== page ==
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Case Law Alert: The Result of Disobeying Multiple Court Orders? Default Judgment

Created on December 30, 2022

Vice President, E-Discovery

Red Wolf Energy Trading LLC v. Big Capital Management, LLC (D. Mass., Sept. 8, 2022) is a great example of how it’s nearly impossible for parties to hide relevant data from the court. In most cases, parties will get caught, with severe consequences ensuing.


In this case involving trade secrets, the plaintiff moved for sanctions against the defendants for failing to produce relevant Slack and Google documents even though multiple court orders required the production of this data.

The plaintiff claimed that the defendants tried to steal their software and code to start a competing business. During discovery, the plaintiff requested documents relevant to this issue; subsequently, the plaintiff claimed that the defendants did not produce all requested data, specifically from Google Suite and Slack data sources.

The judge grated the plaintiff’s motion to compel and required the defendants to review prior productions to determine if these productions were incomplete. After review, the defendants claimed that all relevant documents were produced.

But depositions of the defendants’ key custodians revealed that not all relevant Slack messages were included. Again, the defendants assured the court that they conducted a “good faith” search for these documents, and all were produced. Among other discovery errors and misrepresentations, eventually it became clear that 47 documents found on one of the key custodians’ computers weren’t originally produced.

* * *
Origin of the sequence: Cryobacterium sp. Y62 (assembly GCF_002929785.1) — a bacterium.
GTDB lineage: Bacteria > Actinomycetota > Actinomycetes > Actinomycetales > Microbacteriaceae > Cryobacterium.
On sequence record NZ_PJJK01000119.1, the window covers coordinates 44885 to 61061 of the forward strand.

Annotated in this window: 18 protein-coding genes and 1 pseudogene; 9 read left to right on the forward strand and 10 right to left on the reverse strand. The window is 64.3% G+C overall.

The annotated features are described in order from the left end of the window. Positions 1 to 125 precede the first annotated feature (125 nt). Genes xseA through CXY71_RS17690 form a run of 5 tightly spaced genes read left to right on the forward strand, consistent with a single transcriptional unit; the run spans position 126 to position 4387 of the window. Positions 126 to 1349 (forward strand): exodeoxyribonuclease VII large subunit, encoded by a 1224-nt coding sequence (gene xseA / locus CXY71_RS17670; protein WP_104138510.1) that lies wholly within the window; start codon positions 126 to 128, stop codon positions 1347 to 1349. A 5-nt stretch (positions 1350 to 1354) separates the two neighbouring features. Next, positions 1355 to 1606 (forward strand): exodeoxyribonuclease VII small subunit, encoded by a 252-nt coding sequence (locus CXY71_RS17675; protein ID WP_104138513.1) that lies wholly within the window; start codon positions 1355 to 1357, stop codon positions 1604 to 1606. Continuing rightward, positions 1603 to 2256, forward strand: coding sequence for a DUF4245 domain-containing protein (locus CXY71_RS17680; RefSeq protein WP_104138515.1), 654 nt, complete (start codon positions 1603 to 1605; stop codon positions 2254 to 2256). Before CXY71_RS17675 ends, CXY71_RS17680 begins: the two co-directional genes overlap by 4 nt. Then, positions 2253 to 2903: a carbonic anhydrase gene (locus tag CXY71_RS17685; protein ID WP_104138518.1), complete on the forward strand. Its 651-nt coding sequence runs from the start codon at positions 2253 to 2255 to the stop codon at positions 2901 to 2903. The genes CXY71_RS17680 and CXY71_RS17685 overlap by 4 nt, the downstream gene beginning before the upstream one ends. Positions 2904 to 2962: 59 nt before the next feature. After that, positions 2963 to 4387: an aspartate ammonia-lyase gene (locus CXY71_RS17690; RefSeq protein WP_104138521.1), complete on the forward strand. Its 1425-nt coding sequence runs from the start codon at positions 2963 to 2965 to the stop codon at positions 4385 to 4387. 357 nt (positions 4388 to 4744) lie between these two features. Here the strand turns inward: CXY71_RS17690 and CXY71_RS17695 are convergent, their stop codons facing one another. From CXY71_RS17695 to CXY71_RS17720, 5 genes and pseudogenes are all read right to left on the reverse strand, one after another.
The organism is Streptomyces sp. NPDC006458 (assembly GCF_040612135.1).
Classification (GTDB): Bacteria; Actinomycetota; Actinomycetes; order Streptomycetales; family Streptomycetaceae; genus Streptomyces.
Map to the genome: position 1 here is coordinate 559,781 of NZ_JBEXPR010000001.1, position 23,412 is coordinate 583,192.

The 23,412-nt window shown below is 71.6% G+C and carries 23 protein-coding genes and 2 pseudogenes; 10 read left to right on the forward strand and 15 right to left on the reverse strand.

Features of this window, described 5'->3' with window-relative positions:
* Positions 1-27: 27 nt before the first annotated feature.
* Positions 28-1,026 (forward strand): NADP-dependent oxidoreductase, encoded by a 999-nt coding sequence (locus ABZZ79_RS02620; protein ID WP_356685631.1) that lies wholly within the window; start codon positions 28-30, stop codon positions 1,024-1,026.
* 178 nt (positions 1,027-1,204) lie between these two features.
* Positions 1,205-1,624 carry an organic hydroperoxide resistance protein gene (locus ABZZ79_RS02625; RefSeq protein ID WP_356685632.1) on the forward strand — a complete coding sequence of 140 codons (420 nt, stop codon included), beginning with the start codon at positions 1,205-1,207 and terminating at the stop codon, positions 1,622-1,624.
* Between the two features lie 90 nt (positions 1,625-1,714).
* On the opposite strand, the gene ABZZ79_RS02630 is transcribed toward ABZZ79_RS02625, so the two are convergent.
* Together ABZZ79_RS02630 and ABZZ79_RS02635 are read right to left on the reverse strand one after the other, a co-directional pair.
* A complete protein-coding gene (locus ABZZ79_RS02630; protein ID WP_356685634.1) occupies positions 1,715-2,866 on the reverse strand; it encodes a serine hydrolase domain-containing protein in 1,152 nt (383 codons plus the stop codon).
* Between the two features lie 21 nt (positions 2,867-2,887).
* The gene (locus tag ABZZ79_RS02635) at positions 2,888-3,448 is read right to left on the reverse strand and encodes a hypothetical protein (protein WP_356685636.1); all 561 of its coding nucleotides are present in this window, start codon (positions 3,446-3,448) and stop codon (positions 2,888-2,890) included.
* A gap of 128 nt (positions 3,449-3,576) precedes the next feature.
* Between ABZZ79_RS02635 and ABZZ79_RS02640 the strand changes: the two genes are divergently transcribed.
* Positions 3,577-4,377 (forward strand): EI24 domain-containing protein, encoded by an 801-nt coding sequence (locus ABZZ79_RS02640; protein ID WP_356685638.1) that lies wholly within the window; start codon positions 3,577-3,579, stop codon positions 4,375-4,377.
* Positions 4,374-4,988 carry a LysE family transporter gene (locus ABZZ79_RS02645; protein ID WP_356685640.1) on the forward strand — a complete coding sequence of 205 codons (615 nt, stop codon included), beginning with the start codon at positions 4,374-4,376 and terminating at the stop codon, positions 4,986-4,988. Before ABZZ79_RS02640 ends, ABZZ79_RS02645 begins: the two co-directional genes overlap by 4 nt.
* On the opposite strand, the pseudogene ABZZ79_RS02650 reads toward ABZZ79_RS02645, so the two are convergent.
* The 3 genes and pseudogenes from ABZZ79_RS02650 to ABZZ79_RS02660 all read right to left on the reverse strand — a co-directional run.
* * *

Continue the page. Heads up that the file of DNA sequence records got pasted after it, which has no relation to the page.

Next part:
Due to these misrepresentations and incomplete productions, the plaintiff filed a second motion for sanctions.


  • The Harshest E-Discovery Sanction Issued. The court issued a default judgment against the defendants, since the “Defendants’ repeated misconduct occurred despite two orders to review their document production.” Defendants misrepresented in affidavits their compliance with the orders, which hurt the “court’s ability to manage this case and others on its docket.”
  • Message to Other Parties. The judge wanted to use this ruling to put other parties on notice, stating the court wanted “to send a message to other litigants that it is perilous to repeatedly disobey court orders.”

David Cohen, Esq., Chair

Expert Opinion from David Cohen, Esq., Chair – E-Discovery Group, Reed Smith LLP

This opinion is consistent with two e-discovery case trends of 2022: (1) the extension of discovery to newer data sources like Slack, and (2) the willingness of courts to impose sanctions for discovery violations. Here the Court relied on FRCP 37(b)(2), which authorizes sanctions, including default judgments, for failure to obey discovery orders.

Case Law Tip

Avoid crossing the line into behavior that will earn you e-discovery sanctions. Download the whitepaper Don’t Get Sanctioned! to learn about five litigants that earned sanctions and five that came close, but ultimately didn’t.